Amos Fortune, Free Man

by Elizabeth Yates

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Themes and Characters

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Last Updated on May 5, 2015, by eNotes Editorial. Word Count: 918

When Amos first arrives in America, Caleb Copeland, a Quaker weaver, impulsively buys him at the Boston slave market. Caleb and his wife Celia oppose slavery and several times offer Amos his freedom. The Copeland children, especially Roxanna, help Amos overcome his shyness, and he becomes a part of their family. When Caleb Copeland dies, financial considerations force his family to sell Amos to Ichabod Richardson, a tanner. The Richardsons, too, treat Amos relatively well, and Ichabod Richardson eventually promises him freedom in exchange for payments into a trust fund set up for Mrs. Richardson. When Richardson dies, his wife signs a quitclaim, freeing Amos from the necessity of further payments, and offers him the chance to purchase the tanning business. In Jaffrey, New Hampshire, the Reverend Laban Ainsworth befriends Amos and welcomes the Fortune family to the community, renting them an acre of land for a tannery and organizing the neighbors to build a house for the family. Amos chooses the Reverend Ainsworth to write his epitaph.

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Amos's first two marriages result from his desire to help women who remind him of his crippled sister, Ath-mun. Amos works to buy and marry first Lily, the sickly slave of Jonathan Twombley, and then Lydia, a crippled seamstress and Josiah Bowers's slave. Each woman dies about a year after marrying Amos, but he hopes that freeing them will result in a sort of cosmic balance of kindness toward Ath-mun, if she needs it.

Amos's third wife. Violet, is younger and stronger than the other two. On November 9, 1779, Amos buys Violet and her daughter, Celyndia, from James Baldwin. Violet helps with the tanning business, and both she and Celyndia become skilled weavers. Amos gradually teaches them the meaning of freedom, and eventually Violet uses that freedom to make him reconsider his decision to use their life's savings to buy a home for Lois Burdoo, a widow whose family has remained poor despite the town's frequent assistance. After a sort of consultation with Monadnock Mountain, Amos acknowledges Violet's superior wisdom in this instance and uses the money to buy land and ensure his own family's financial security.

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Although there are several free black people in the various towns where Amos lives, Yates depicts only the Burdoo family in any detail. They serve primarily as a contrast to Amos and his family. Moses and Lois Burdoo lack the perseverance and thrift that characterize Amos and Violet. Even before Moses's death, the Burdoos are poorly clothed and fed, and after his death the town must assist the family. Finally the two oldest children, Polly and Moses, are included in the annual auction in which the town pays the lowest bid for a year's food and clothing, and the bidder is entitled to the individual's work for that year. Amos offers a ridiculously low bid so that Polly will have a year's freedom with the Fortune family, and Moses ends up indentured to Joseph Stewart, a fair man but a stern disciplinarian. Amos hires the younger son, Philip, to help in the tannery.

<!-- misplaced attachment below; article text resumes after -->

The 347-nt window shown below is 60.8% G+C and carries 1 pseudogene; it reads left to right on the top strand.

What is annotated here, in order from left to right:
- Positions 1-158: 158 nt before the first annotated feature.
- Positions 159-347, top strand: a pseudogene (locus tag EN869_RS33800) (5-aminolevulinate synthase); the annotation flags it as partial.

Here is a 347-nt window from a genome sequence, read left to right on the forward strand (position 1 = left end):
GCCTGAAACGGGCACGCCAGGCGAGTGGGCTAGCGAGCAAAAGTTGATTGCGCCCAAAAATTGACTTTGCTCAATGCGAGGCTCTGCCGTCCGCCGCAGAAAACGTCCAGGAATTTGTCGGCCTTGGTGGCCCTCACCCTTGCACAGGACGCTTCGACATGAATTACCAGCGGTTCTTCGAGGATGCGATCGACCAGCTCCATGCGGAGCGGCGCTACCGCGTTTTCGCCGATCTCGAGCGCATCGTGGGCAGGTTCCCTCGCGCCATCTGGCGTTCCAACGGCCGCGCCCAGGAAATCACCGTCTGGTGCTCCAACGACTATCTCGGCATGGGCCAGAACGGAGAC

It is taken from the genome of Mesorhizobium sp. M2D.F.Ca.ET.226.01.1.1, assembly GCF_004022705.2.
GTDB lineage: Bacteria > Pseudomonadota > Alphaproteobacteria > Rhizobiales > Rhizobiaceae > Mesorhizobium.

Throughout Amos Fortune: Free Man, Yates develops the theme of respect for nature as exemplified by the At-mun-shi way of life. The villagers fight only to remain free and kill only for food, burning the entrails to make amends to the spirit of the prey. Each spring they temporarily discard their weapons to celebrate the earth's rebirth. Amos retains their gesture of reverently kissing the ground, long after he has forgotten all At-mun-shi words except his own name, At-mun. Likewise, his affection for Monadnock Mountain, which looms over Jaffrey, and his ability to predict the weather reflect his continued kinship with nature.

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The book's foremost theme is the importance of individual freedom. The son of a chief, Amos is a prince until his abduction. He understands that his role as a prince is to serve his people, not to rule their lives. He values his own freedom and that of others. Much later, Amos refuses to accept manumission (freedom) papers until he possessed sufficient skills to guarantee his economic independence as well. Even before he is free, he saves his money to buy the freedom of his sister Ath-mun—should she ever turn up on a slave ship in the Boston harbor—and then of women who remind him of her. In addition, Amos considers poverty and disgrace another kind of slavery, so he takes in a free black girl, Polly Burdoo, when her family cannot afford to keep her.

Despite his good works and his skill as a tanner, Amos remains humble. He remembers that he was a prince in Africa, but after living in submission as a slave for forty-five years and converting to the Christianity of his white masters, he learns to view God as his ruler. He always holds his head high, exhibiting self-respect, and he responds nonviolently to racial slights. He takes great pride in his craftsmanship and remains sensitive to the feelings of others. As a result, Amos wins the respect and trust of everyone he encounters. Of all the characters in the novel, he understands most fully how to live by Christian and democratic ideals.

Through Amos's nobility of character, Yates develops the themes of responsibility, self-respect, and concern for nature and individuals. Resourceful and courageous, he approaches even the most mundane task with enthusiasm and creativity. Yates explores the more complex aspects of his personality through extensive details about his hopes, fears, frustration, and mistakes. Amos emerges as a well-developed and believable character.

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